This is going to be a series of posts that goes in-depth into the business side of films or the financial/money aspects of the film business. A lack of this in-depth knowledge & clear understanding of business/investing principles is what I have seen over and over again as the most common pitfall among filmmakers looking to get $100K+ in film financing.
If you’re new to film financing or the film business or you want to improve on your film business chops, you might want to read this article and the upcoming series of articles on this topic. Make sure to subscribe so that you don’t miss any of the upcoming articles in the series.
To best illustrate what I wish to convey, I’m going to describe the experiences of a filmmaker named ‘Bob’ – let’s call him ‘Bob the filmmaker’! Bob is a gender-neutral amalgamation of the 100’s of filmmakers & indie producers I’ve met, worked & consulted with and come across in the last 15 years or so. Let me formally introduce Bob to you all.
Bob is in his mid-thirties, a film school graduate and he has made several short films and a feature film or two. Typically at this stage in his life, he is in a quandry – which is how to proceed to the next level in the film business and make films with budgets upwards of $100K+.
I’ve found that Bob has 2 BIG questions that he mulls over again and again:
Bob’s Question 1: How do I make my FIRST $100K film project?
Bob knows that making shorts and features in the low $1000’s isn’t going to cut the mustard or even get the attention of the investors & Venture capitalists (VC) that he is after. But then he does not know what will get their attention either.
My Advice to Bob:
“Business just like the Film Business is about identifying a pain/problem or demand AND then servicing that demand or supplying a solution to that problem. Simples!
Bob needs to quickly come to grips with this and understand that the film business works this way too – in the eyes on a film investor, financier or VC. Bob, my dear filmmaking friend should identify a need or demand among his audience and also ascertain what sort of films investors are looking to invest in.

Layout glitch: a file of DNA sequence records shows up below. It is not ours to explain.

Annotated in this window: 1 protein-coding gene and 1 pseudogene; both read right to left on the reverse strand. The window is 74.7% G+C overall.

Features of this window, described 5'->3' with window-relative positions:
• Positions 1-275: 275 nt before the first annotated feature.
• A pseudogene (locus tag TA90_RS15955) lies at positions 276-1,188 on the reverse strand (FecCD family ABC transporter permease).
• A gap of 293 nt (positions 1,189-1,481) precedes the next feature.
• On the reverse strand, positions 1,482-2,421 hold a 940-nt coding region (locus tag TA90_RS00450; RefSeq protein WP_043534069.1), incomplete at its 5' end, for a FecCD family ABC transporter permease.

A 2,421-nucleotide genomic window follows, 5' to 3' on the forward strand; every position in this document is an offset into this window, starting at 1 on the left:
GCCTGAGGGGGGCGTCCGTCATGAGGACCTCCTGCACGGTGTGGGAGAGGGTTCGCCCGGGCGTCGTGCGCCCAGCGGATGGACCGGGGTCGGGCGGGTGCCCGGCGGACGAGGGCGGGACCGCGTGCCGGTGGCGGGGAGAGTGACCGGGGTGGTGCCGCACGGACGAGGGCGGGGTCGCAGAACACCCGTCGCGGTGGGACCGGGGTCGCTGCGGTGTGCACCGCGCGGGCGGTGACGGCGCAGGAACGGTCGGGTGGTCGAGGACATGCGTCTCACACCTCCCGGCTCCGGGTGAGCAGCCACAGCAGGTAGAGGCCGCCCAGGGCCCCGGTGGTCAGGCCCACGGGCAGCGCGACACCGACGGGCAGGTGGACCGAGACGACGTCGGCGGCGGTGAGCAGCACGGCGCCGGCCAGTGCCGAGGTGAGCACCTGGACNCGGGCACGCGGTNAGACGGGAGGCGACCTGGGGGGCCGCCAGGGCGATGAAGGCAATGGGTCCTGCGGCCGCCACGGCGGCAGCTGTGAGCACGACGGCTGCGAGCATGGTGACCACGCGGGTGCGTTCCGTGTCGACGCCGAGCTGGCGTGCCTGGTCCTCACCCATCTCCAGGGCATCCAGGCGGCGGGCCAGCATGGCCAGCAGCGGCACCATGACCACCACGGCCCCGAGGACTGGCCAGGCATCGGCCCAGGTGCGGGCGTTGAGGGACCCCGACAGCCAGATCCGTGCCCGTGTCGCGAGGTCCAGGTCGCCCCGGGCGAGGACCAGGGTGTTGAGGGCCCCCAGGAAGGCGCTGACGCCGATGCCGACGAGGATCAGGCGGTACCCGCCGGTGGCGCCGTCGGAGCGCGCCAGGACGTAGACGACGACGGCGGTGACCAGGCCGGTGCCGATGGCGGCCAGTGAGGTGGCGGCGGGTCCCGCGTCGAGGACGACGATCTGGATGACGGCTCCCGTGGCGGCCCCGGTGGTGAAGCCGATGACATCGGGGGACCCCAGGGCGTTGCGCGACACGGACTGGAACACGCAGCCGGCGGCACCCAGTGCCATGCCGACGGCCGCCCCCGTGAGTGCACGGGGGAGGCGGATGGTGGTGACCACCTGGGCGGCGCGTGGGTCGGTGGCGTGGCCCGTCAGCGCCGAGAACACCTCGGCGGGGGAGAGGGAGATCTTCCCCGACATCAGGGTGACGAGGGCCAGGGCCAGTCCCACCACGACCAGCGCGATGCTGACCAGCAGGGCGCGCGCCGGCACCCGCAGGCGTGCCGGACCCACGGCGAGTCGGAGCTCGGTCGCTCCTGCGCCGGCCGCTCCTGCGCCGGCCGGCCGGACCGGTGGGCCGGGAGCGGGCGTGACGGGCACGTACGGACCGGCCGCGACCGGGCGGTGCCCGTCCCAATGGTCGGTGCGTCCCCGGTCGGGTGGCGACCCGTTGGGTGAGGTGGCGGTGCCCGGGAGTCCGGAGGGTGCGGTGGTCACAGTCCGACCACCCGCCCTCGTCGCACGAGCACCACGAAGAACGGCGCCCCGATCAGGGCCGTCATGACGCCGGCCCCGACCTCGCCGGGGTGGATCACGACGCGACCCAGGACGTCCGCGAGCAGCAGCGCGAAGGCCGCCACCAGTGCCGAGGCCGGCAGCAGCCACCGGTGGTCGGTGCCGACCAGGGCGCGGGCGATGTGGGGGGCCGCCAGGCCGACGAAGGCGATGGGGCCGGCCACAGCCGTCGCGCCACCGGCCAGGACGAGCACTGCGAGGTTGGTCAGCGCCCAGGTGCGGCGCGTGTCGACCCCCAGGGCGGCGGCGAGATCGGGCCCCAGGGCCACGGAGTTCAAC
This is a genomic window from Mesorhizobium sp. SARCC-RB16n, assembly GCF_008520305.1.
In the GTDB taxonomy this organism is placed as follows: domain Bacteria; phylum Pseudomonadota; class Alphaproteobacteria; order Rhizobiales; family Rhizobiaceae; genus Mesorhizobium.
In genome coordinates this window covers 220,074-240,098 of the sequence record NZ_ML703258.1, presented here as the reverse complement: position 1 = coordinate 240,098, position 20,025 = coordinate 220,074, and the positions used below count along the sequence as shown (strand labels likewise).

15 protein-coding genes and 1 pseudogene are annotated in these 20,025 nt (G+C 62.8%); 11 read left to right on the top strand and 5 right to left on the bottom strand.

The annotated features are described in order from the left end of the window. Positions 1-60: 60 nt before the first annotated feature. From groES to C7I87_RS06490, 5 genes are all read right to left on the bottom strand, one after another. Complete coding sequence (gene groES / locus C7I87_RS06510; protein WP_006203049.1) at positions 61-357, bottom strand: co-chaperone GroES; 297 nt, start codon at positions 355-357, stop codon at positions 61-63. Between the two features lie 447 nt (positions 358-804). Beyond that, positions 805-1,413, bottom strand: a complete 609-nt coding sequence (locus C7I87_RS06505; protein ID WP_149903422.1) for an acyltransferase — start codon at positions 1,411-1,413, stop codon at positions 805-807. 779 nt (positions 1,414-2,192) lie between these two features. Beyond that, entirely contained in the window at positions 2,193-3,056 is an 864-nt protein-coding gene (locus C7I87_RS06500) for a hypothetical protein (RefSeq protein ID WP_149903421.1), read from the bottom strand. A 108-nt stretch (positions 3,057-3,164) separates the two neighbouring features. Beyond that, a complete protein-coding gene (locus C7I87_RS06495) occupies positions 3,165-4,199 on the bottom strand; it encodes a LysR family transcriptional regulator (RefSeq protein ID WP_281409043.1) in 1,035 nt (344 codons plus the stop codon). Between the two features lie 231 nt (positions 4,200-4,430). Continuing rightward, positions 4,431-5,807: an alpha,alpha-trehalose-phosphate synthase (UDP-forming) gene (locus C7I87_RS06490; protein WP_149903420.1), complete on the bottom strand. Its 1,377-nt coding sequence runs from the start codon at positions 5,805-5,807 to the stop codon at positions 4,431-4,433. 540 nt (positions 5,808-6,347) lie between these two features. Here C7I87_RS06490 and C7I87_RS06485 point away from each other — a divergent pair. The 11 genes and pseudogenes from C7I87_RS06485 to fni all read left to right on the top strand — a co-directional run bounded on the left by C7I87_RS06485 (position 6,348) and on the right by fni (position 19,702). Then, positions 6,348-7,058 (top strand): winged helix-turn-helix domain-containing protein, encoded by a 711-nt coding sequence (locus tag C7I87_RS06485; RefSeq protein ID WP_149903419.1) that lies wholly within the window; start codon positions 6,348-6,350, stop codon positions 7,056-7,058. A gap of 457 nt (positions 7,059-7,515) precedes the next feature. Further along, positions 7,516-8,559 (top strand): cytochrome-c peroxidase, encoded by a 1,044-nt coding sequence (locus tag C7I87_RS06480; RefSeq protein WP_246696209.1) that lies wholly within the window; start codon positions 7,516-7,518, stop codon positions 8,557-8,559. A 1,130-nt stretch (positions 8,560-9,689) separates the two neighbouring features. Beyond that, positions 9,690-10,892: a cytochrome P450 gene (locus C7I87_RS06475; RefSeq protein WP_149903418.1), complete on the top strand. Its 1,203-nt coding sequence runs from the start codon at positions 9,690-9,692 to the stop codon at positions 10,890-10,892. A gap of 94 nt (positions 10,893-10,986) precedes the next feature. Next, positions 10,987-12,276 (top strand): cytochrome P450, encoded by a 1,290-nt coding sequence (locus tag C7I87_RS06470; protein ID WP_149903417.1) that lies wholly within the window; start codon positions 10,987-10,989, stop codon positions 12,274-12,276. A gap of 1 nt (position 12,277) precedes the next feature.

Once Bob has got this market and investor intelligence with him, he can conceptualise and pitch projects that meet a need or demand. This is how Bob can get his $100K+ indie film project in front of the line each and every time he needs film financing”.
Let’s assume that Bob has taken my advice onboard and gone and gathered all the market & investor intelligence. Well done Bob 🙂
Just by doing this alone, Bob has made himself & his projects stand out from the other 1000’s of film projects vying for film financing love & attention.
So far so good for Bob…but Bob will now run into a MAJOR WALL with investors when he approaches them with renewed vigour and a film project that is market & investor intelligence based.
Investors will now want demonstrable proof that Bob or people in his team have the experience handling big sums of $100K or more…simply put Bob & his film team will have to demonstrate a successful & verifiable financial trackrecord in films. This is where Bob is likely to get STUCK!! & Big Time.
Bob’s Question 2: Why am I being asked to prove a verifiable this track record?
When Bob hits this wall, he’ll start to think that this is unfair to filmmakers and that investors are just messing with him. He doubts if they are even genuinely interested in financing any films.
He feels ridiculed and angry & rightly so….TILL he gets & understands how investors think and the 2 simple INVESTING RULE they all subscribe to:
My Advice to Bob:
“Most professional film investors subscribe to something similar to Warren Buffett’s Only Two Rules For Investing…
Rule No. 1: Never lose money.
Rule No. 2: Never forget rule No.1
Those rules should help Bob make sense as to why most investors ask for a financial track record and why Bob hits the Wall!
No hardcore investor will hand over $100K in film funds unless they are very sure you know what you’re doing with their money. Your track record will tell them if you know what to do based on what you’ve done previously & therefore what you’re going to do/likely to do with their money – so that they don’t lose money (Rule No. 1)
Stay tuned for the next article in the series!